Decided on July 31,2017

A.D. Padhey Of Mumbai Indian Inhabitant Appellant


M.S. Karnik, J. - (1.) The petitioner was working as Assistant General Manager with the respondent-Bank and was heading Personal Banking Division. The petitioner is challenging the order dated 8th March, 2000 compulsorily retiring the petitioner pursuant to the Departmental Inquiry held against him in respect of the transactions relating to the Securities Scam of 1991-92. The transactions in question were carried out by the Securities Division, Mumbai Main Branch of the respondent-Bank and the bank alleges that the same resulted in loss of Rs. 812 crores to the bank which may be very difficult to recover. The petitioner was served with a charge-sheet dated 23rd November, 1993 as regards irregularities and malpractices at Securities Division, Mumbai Main Branch, Mumbai. The petitioner while working as Assistant General Manager of PBD has committed certain serious irregularities in discharge of his duties which as per the Articles of Charge are as under: ARTICLE-I Shri Harshad S. Mehta, a broker was maintaining his personal account Current A/c.No.4/87/10 in the Personal Banking Division of Bombay Main Branch. Debit/Credit vouchers emanating from the Investment Cell of the Securities Division of the Branch were allowed to be put through the aforesaid account maintained in the Division of Sh. A.D. Padhye despite the following unsatisfactory features: (a) If Shri H.S. Mehta or his firm was/were to sell or purchase securities and transactions were to be routed through his current account, for purchases, his account was to be debited and full particulars should have been noted/written on the vouchers and similarly for sales. The relative Bankers cheques were to be issued or received and these were to be dealt with by the Section of the Securities Department at Bombay Main Branch who were dealing with the sale and purchase transactions for the Bank's customers. Instead, debit/credit vouchers with incomplete details originated by the Bank's Investment Cell in the Securities Division (who were to deal with Bank's own purchase and sale of securities) representing payments made to counter-party Banks on account of purchase of securities from them or receipts from counter-party Banks on account of sale of securities to them were freely allowed to be routed through the said account. A few instances of such transactions are given in Annexure 'A' of the chargesheet. (b) The vouchers referred to above which were passed by Shri R. Sitaraman, Officer JMGS I (now under suspension) at the Investment Cell for debit of the said account maintained in his Division were put through without any verification and/or scrutiny by his Division. (c) Shri R. Sitaraman, Officer JMGS I who was posted in the Investment Cell of the Securities Division was vested with passing powers upto Rs. 25,000/only. Sh. Padhye, however, allowed the debits passed by Shri Sitaraman, an official from another Department, much in excess of the passing powers delegated to him, to be debited to the Current Account of Shri H.S. Mehta, maintained in his Division. He thus abdicated the control expected to be exercised by him as Manager of P.B. Division over the transactions passing through his Department and he had allowed Shri R. Sitaraman to continue his nefarious activities without any check. A few instances of such transactions are given in Annexure 'A' of the charge-sheet. ARTICLE-2 He failed to scrutinise daily the vouchers routed through his Division as required in terms of paragraph 47 of Chapter II of the Bank's Book of Instructions, Vol. I. Had he done this, as expected of him, the fraudulent transactions put through by Shri R. Sitaraman could have been detected in time. ARTICLE-3 He recommended to the Dy. General Manager, Bombay Main Branch on the letter dated 10.1.92 (a copy of which is enclosed at Annexure 'B' of the charge-sheet) addressed by Shri Pankaj v. Shah for Shri Harshad Mehta to the SBI Main Branch, Personal Banking Division (for attention of Mr. Padhye) requesting the facility of issuing Bankers Cheques against presentation by the broker of Bankers Cheques drawn in favour of SBI, as under : "DGM - This is one of the valued customers and the request of his is genuine. We recommend that the same may be accepted. The Co. is keeping good float funds with us. We have requested the Firm to start keeping some money in TDR with us." Initialed/10.1.92. His further remarks as under with date and initials also appear on the letter. "DGM - They have assured Rs. 25 lacs in TDR this month out of which Rs. 5 lacs received on 13.1.192". Initialed 14.1.92. (a) Before recommending the proposal, he failed and/or neglected to ascertain : (i) How the request was considered genuine by him ? (ii) Why the Bankers cheques in favour of other Banks were to be issued out of Bankers Cheques issued by other Banks in favour of State Bank when the transactions and the purpose for which the Bankers cheques were issued in the name of State Bank and the Bankers cheques to be issued in the name of the other Banks was known ? He deliberately remained silent on the point and in addition misled the DGM about the so called genuine request of the firm as it by keeping some deposit with the Bank, the grave risks were covered. (b) The letter dated 10.1.92 addressed to the SBI Main Branch, P.B. Division, marked for his attention, makes a reference to their earlier letter of 19.8.91. "Ignoring this letter and making no efforts to know its contents, he recommended to accede to the request of Shri Harshad S. Mehta to the detriment of bank's interest. (c) He did enquire before or after recommending to the DGM that the practice of issuing Bankers Cheques against the Bankers Cheques brought in by Shri Harshad Mehta in favour of the Bank was already going on. Had he enquired that the actual position obtaining would have been avoided. For his negligence the Bank had to pay Rs. 707,56,39,000/to National Housing Bank and Rs. 105,10,75,000/to SBI Capital Market Ltd. These amounts are doubtful of recovery and the Bank may have to ultimately incur the loss. He, therefore, displayed gross negligence throwing the safety of Bank's interest and its funds to the winds and also made recommendations to the DGM in order that Shri Harshad S. Mehta derived undue benefit at the cost of the Bank. One or more of the charges listed in items 1 to 3 above or a part of one or more of the aforesaid charges would amply demonstrate that he failed to act with utmost integrity, honesty, devotion and diligence and acted in a manner unbecoming of a Bank official. He also failed to protect the Bank's interest, thereby infringing Rule no.50(4) of SBI Officers Service Rules."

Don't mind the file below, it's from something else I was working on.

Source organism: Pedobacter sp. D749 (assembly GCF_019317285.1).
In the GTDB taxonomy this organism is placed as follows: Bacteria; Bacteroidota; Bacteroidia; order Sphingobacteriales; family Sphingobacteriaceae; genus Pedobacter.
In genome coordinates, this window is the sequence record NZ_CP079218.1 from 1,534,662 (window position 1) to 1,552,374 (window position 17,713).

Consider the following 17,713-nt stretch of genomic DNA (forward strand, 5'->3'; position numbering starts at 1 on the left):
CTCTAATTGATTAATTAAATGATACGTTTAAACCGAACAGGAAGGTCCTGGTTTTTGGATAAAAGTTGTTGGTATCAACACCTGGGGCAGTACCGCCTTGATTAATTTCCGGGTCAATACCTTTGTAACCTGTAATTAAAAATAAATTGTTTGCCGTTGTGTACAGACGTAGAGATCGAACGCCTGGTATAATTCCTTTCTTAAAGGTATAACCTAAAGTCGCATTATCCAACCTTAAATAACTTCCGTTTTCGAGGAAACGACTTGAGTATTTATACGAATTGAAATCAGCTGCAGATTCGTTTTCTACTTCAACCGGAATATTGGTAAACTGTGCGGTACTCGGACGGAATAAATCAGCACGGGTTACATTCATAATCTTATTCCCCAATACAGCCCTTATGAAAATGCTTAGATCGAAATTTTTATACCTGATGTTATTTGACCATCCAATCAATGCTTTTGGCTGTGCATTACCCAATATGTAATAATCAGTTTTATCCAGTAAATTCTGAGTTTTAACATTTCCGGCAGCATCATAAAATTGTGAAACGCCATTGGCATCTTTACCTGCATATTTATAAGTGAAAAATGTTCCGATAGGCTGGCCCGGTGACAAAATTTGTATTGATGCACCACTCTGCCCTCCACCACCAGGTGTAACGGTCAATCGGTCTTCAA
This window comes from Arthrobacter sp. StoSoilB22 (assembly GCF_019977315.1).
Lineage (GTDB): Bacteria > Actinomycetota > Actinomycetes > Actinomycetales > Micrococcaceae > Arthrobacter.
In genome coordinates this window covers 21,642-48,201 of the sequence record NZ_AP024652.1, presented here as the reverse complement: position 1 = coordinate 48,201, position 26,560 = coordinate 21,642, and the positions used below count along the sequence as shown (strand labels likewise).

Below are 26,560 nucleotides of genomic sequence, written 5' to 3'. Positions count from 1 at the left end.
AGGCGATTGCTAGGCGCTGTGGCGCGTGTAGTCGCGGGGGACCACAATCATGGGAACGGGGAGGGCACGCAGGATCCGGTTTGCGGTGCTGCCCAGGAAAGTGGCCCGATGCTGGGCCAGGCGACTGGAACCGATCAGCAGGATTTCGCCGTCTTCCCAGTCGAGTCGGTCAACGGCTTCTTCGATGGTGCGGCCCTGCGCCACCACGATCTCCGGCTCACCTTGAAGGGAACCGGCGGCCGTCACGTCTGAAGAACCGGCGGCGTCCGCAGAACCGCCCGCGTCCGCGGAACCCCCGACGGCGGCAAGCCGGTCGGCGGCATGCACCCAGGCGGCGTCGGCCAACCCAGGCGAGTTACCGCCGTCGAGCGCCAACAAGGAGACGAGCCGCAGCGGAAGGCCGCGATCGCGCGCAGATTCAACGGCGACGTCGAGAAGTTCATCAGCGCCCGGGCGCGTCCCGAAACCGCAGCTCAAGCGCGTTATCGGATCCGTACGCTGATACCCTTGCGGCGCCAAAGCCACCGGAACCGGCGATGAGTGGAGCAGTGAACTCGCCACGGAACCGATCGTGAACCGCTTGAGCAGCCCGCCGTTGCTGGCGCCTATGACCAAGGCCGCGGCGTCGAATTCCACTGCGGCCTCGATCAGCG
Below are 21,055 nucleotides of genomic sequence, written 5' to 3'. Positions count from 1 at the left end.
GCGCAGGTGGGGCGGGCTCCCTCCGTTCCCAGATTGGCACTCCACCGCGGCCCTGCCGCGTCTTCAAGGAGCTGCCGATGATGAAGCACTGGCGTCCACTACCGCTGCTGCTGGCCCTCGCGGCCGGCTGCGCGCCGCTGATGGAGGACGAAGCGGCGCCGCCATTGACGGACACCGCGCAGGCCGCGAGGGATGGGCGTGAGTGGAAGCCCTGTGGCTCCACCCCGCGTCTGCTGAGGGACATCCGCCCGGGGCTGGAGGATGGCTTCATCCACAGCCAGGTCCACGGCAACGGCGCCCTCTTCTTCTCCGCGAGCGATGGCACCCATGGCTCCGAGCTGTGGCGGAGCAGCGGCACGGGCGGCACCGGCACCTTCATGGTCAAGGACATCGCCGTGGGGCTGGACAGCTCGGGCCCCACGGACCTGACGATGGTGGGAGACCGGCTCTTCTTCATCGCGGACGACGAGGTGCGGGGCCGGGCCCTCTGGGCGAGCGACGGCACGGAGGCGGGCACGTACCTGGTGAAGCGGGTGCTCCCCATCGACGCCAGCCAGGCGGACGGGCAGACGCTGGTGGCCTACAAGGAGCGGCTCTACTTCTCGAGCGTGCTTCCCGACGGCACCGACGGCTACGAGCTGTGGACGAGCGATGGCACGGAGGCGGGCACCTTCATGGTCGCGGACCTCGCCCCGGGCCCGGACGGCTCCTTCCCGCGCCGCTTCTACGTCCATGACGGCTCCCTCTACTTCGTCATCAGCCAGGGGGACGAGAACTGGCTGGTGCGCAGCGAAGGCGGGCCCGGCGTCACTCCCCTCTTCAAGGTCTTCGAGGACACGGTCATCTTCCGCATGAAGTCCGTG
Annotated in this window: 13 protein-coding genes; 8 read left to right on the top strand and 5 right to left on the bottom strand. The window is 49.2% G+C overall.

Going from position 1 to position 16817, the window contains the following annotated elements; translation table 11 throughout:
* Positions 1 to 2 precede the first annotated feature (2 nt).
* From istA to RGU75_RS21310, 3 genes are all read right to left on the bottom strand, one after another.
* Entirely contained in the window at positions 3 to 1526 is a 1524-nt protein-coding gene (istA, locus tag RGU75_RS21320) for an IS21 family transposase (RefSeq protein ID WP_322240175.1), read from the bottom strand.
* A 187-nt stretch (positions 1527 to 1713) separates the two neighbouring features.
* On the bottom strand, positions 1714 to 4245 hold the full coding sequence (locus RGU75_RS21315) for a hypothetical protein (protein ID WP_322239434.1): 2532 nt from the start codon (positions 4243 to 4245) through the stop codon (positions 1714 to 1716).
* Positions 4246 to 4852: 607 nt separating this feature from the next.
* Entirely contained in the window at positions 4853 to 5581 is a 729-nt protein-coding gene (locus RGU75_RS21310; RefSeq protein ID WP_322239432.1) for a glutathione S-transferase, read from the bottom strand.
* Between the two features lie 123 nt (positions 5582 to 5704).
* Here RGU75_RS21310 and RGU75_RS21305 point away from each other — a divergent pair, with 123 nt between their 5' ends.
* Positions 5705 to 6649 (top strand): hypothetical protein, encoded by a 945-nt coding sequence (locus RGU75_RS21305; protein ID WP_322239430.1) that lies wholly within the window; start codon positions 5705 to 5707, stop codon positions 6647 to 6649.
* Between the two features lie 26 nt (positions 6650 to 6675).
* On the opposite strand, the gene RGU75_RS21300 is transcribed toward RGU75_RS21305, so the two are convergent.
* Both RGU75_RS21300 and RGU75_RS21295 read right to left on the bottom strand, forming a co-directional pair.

(2.) The petitioner submitted a detailed written statement of defence to the charge-sheet on 16th February, 1994. He denied the charges levelled against him. During the course of inquiry, the Presenting Officer introduced five prosecution documents which were marked and taken on record as Exh. S1 to Exh. S5. The petitioner introduced twenty five defence documents which were marked and taken on record as Exh. D1 to D25. The Presenting Officer did examine any prosecution witness. The petitioner examined one defence witness whose evidence is recorded as DW1. The petitioner was generally examined as he was examined as a witness. The Presenting Officer submitted his written submission on 21st December, 1994 and that of the petitioner was submitted on 19th January, 1995.
(3.) The Inquiry Officer submitted his report and held that the charges levelled in the Articles of Charge are proved. The Disciplinary Authority upon considering the material on record and the inquiry report recommended that the petitioner failed to take all possible steps to ensure and protect the interest of the bank and discharge his duties with utmost devotion and diligence, thereby infringing Rule 50(4) of the State Bank of India Officers Service Rules. The Appointing Authority therefore imposed the penalty of compulsory retirement in terms of Rule 67(h) on the petitioner.;